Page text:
“Elvis was pretty good, but he wasn’t Chuck Berry.”

“When a rapper doesn’t need to swear in every line you know they actually have talent! And some brains.”

“Today, those of us in America who see what [sic] happening to our country, to our freedom, to our future are really alarmed. We don’t want that [sic] a free America will only be a legend to our grandkids. But we can change the situation, because America deserves better.”

“Good morning, dear patriots! Thank God for another day. Don’t waste it!”

“Rise and shine, America! It’s a new day. God bless you!”

“Yes, I’m lesbian and proud. No, I’m not going to make out with a girl for your entertainment!”

And let’s not overlook this one: “What do you want for Christmas”?

Some posts contained statistics and dollar figures, like: “Obama is going to admit 10,000 Syrian refugees, about 72% of whom are men of military age. Refugees are pouring into our great country from Syria. We don’t even know who they are. They could be ISIS. They could be anybody. What’s our president doing?”

Are these numbers accurate? Hell if I know. A better question is this: don’t we routinely see the same sort of stuff from domestic sources?

If we believe the people who claim to be so concerned about Russian Facebook activity, we really ought to be concerned about something much deeper: the apparent fragility of American society. For if the Russians can strike a propaganda blow comparable, as some have ludicrously said, to Pearl Harbor and 9/11, isn’t that also true for any number of domestic websites across the political spectrum? What difference does it make that one source is Russian and the other American? You need to be skeptical about any political speech, regardless of its source; therefore, knowing the source is not important in appraising a statement. We live in a global marketplace of ideas; it’s time we got used to the fact that assertions can come from anywhere. And as long as the US government is policing (often bombing) the world, we should not be surprised if people outside the country may wish to weigh in on American elections. Can you blame them?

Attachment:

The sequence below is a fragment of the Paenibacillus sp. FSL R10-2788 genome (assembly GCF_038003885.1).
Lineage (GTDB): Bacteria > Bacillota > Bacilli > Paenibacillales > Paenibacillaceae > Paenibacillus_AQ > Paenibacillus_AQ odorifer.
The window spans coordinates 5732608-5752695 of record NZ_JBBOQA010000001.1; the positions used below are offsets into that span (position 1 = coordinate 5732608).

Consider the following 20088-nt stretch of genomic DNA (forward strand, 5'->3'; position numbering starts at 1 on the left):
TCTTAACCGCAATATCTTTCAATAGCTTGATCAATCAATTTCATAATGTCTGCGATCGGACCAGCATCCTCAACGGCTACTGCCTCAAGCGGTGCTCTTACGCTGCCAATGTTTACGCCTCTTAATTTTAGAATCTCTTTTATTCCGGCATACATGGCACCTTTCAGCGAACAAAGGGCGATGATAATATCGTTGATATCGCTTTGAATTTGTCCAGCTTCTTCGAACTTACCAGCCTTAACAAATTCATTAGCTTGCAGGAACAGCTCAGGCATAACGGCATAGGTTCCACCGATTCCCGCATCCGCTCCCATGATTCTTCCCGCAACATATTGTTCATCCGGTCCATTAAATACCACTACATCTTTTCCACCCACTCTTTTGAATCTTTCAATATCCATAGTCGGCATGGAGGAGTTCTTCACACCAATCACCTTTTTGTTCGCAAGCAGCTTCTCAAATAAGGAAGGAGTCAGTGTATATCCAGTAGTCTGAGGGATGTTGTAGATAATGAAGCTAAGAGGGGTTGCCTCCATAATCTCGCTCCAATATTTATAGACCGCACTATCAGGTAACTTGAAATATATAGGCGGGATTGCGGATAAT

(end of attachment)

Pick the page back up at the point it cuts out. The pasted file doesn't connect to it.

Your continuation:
Most politicians and pundits don’t see it that way. So they want direct action to keep our politics – WARNING: swallow whatever you’re drinking or you’ll spit it on your keyboard – pure. Yet the people who would crack down on social-media companies and the internet generally to prevent alleged Russian propaganda are logically committed to similar restrictions on domestic sources. Why is homegrown propaganda good and foreign propaganda (excepting Israel’s) bad?

Of course, ridding the political system of propaganda would pose a problem: who would be empowered to decide what is propaganda and what is legitimate campaign content? No doubt a bipartisan commission – modeled on the presidential debates commission – could be arranged.

Sheldon Richman is the executive editor of The Libertarian Institute, senior fellow and chair of the trustees of the Center for a Stateless Society, and a contributing editor at Antiwar.com. He is the former senior editor at the Cato Institute and Institute for Humane Studies, former editor of The Freeman, published by the Foundation for Economic Education, and former vice president at the Future of Freedom Foundation. His latest book is America’s Counter-Revolution: The Constitution Revisited.